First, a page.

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How to check surface finish

Updated April 17, 2017

In mechanical engineering, surface finish refers to the texture, primarily the roughness, of the surface of a machine. A good surface finish is important for many reasons. A smooth surface results in less friction, which reduces wear and tear. It also has a "cosmetic" effect. Modern consumers demand products that are highly uniform, sleek, and scratch-free. The quality of products they buy in the supermarket, in turn, depend on the quality of the machines that produce it. The surfaces of the machine components, such as gears, shafts, pistons, and bearings, therefore, are scrutinised to ensure that their roughness does not exceed the finishing standards.

Visually inspect the surfaces, and run your fingers along the edges of the surface to check for roughness. In processes that do not require extreme precision, a visual and tactile method may be sufficient.

Use a roughness gauge for higher precision. A roughness gauge works by tracing the surface you want to measure. In addition to roughness, it usually also records multiple other parameters such as waviness and form. Nowadays, you can buy hand-held roughness gauge, which makes checking for surface finish a breeze.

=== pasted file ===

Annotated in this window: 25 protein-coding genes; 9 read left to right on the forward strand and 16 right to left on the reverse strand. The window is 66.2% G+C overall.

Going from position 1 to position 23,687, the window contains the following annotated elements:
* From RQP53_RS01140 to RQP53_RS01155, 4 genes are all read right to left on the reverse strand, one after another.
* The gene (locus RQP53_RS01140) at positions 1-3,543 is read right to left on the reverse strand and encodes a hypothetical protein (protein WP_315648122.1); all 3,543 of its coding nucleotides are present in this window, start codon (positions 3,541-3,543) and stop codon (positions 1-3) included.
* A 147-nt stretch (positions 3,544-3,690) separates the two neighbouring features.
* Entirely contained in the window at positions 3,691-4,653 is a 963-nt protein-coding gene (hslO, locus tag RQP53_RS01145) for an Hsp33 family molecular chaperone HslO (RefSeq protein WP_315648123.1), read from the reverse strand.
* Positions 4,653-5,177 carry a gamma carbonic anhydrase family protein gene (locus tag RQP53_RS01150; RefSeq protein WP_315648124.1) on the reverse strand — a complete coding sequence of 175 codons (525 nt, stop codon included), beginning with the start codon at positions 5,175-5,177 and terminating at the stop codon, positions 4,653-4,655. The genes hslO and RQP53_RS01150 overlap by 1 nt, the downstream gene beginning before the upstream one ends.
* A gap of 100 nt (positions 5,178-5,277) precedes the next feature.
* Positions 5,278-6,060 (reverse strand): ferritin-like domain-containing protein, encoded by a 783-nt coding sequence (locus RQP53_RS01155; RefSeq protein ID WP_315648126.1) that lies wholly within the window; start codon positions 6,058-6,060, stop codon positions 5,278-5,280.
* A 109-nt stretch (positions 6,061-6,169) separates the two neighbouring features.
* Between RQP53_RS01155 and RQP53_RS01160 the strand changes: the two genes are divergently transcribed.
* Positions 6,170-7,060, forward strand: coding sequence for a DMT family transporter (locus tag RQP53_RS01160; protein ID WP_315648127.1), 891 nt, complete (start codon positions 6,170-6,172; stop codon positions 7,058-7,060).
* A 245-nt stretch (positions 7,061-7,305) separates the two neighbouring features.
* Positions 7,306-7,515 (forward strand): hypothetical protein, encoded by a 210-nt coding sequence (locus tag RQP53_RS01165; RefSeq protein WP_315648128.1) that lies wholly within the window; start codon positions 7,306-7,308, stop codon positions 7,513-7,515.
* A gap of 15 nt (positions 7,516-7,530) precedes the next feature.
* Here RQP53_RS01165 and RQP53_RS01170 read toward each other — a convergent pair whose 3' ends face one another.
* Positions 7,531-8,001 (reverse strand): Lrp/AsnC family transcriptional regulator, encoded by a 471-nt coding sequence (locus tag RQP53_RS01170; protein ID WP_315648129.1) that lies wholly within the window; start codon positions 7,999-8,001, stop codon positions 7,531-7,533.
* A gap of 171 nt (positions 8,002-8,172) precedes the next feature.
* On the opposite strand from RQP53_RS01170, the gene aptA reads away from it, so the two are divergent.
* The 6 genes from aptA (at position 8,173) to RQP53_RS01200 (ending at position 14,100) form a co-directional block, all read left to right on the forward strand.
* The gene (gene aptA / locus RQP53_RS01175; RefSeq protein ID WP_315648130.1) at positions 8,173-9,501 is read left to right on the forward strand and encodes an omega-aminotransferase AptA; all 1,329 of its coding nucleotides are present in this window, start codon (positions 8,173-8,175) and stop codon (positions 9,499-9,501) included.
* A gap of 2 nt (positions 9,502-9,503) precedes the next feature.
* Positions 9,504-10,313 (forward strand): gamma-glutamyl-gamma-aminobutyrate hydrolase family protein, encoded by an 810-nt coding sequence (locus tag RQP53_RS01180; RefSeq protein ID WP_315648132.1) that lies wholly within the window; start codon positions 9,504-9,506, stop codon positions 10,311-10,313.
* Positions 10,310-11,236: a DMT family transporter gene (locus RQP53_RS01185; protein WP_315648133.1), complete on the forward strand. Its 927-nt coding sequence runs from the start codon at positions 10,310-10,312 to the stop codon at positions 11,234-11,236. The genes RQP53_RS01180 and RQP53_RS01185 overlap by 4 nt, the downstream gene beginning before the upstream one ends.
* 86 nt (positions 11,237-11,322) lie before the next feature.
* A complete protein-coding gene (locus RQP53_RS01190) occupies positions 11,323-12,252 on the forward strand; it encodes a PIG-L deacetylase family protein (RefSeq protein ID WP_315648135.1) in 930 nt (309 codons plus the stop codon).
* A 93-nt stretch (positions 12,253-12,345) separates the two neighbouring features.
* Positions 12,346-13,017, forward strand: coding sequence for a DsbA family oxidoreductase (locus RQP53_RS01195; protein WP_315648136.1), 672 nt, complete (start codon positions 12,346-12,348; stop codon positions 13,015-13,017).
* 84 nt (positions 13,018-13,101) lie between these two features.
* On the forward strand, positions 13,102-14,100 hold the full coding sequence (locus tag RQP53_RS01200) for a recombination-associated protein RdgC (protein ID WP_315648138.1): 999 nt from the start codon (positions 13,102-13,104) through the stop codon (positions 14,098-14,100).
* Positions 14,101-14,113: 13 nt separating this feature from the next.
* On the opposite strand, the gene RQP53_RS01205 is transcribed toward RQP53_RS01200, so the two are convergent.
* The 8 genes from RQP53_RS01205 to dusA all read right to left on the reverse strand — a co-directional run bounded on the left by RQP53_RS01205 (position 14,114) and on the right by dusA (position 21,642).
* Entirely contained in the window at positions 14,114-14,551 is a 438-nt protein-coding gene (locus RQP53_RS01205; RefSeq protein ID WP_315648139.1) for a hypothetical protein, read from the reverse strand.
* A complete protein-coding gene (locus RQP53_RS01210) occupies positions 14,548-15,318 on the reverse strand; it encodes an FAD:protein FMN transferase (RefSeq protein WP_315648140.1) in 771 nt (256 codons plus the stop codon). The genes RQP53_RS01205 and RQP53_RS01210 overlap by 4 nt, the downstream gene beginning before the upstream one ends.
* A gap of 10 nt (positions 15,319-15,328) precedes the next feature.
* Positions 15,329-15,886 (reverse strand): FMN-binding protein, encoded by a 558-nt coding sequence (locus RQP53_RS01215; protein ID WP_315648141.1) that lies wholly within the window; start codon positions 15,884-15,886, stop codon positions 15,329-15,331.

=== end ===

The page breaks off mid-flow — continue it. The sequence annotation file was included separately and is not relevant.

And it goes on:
Compare the readings from the roughness gauge with the industry averages to determine whether your machine meets the required standards. Different machine processes (such as drilling, sawing, or flame cutting) yield different levels of roughness.

Things You'll Need

  • Roughness gauge
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About the Author

Kiran Gaunle is a freelancer based in New York. He started writing professionally in 2006. He has written research reports for the UN Development Programme and the "Kathmandu Post." Gaunle is working on a book of short stories and a novel. He holds a Master of Arts in international political economy and development from Fordham University.